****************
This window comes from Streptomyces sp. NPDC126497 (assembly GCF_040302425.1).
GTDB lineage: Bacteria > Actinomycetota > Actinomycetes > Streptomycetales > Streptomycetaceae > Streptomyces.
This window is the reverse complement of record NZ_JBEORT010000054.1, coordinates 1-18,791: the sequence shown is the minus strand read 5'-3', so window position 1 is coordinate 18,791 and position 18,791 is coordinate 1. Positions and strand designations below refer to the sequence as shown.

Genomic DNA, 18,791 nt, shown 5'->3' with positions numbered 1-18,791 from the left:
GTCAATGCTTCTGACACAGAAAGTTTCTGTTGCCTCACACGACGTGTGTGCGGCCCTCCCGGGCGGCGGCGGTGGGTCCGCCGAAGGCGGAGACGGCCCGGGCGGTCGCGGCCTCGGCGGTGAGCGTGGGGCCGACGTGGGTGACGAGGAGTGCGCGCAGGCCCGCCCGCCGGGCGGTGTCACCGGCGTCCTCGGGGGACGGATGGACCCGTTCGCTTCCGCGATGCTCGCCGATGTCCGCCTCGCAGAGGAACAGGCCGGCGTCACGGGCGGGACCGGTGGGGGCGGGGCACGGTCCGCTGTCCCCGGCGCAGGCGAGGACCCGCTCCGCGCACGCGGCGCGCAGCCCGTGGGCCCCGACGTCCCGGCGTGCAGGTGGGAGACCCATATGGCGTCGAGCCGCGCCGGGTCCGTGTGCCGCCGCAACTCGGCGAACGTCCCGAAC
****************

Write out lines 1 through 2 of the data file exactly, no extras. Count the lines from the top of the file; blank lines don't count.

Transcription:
This window comes from Streptomyces sp. NPDC126497 (assembly GCF_040302425.1).
GTDB lineage: Bacteria > Actinomycetota > Actinomycetes > Streptomycetales > Streptomycetaceae > Streptomyces.